Arun Jaitley - Delhi cricket's visionary administrator

Former Delhi stalwarts elaborate on the late Arun Jaitley's service to cricket in the Capital.

Published : Aug 24, 2019 20:30 IST , NEW DELHI

Arun Jaitley during the launch of IPL's Delhi Daredevils (now Delhi Capitals) franchise team in 2008.
Arun Jaitley during the launch of IPL's Delhi Daredevils (now Delhi Capitals) franchise team in 2008.

Arun Jaitley during the launch of IPL's Delhi Daredevils (now Delhi Capitals) franchise team in 2008.

Arun Jaitley’s death brings to an end an era of Delhi cricket where players earned rare respect at the Ferozeshah Kotla. His biggest contribution to the Capital was the renovated stadium, a personal “top priority” project of his, a modern venue which enhanced the spectator capacity and comfort.

Jaitley was elected unopposed in 1999 and remained in the position as president of the Delhi and District Cricket Association (DDCA) until 2013. Former India wicketkeeper Surender Khanna said, “he accomplished what others could not for more than 50 years. Delhi had an international standard stadium and it was possible only because of Arun ji.”

READ | BCCI, former cricketers condole Arun Jaitley’s death

The stadium, however, did not meet the expectations of Jaitley. He had planned a Long Room, an indoor facility, a state of the art dining area, but those involved in the construction let him down. It was not the cost escalation but the venue lacked the aesthetic value that Jaitley had visualised.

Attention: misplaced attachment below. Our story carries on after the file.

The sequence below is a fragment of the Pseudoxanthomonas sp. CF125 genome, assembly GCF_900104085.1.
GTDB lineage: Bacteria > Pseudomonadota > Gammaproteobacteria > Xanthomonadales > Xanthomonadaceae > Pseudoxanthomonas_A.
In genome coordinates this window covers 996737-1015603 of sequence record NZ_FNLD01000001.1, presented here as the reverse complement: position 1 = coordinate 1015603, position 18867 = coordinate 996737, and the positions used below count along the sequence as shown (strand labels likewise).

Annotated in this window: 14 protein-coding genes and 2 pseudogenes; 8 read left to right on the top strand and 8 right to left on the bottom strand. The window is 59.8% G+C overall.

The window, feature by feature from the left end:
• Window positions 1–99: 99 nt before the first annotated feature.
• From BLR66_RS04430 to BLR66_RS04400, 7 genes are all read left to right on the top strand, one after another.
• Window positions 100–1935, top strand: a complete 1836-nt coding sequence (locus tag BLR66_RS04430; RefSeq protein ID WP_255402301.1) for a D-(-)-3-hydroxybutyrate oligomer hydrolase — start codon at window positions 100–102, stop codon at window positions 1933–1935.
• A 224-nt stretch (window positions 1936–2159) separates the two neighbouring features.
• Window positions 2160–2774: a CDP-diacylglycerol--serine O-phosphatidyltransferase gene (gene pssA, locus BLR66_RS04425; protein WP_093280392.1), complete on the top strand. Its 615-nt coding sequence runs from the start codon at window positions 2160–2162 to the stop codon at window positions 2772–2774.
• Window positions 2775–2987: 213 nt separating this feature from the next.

For Virender Sehwag, the passing away of Jaitley was a big blow for cricket in Delhi. “He was the best friend for any cricketer. It did not matter what level you played. He was always ready to help the cricketers. He had given us blanket permission to approach him any time and he would readily solve our issues with the administration. It was always a pleasure meeting him because he held the players in high esteem and looked after our needs from getting jobs to organising medical assistance,” said Sehwag.

Parmod Jain, a veteran cricket official, remembered Jaitley as “a man of words. He always had time for cricketers. He started a pension scheme for retired players and I know how it helped some who needed financial aid badly. Arun ji had a great vision to improve cricket in Delhi and he did succeed to a large extent during his tenure.”

According to Sehwag, Jaitley was a 'friend for any cricketer' and was always approachable. PHOTO: RAJEEV BHATT

Jain narrated an anecdote when the Delhi team, under Bishan Singh Bedi as the coach, complained of the “poor” hotel accommodation during a Ranji Trophy match in Jaipur. “On hearing the discomfort to the players, Arun ji ordered the team to be shifted to a five-star hotel. Only he could have done that and once the decision had been made he saw to it that Delhi players always stayed in decent hotels. He also ensured the club cricketers got good facilities in the local league.”

Former India opener Aakash Chopra called Jaitley a “caring guardian” with a nature to help everyone. “One could go to him for any help. His doors were always open for cricketers. He would call and ask if he could be of any help. He had a large heart to look after those who approached him for help. I got my job because of him.”

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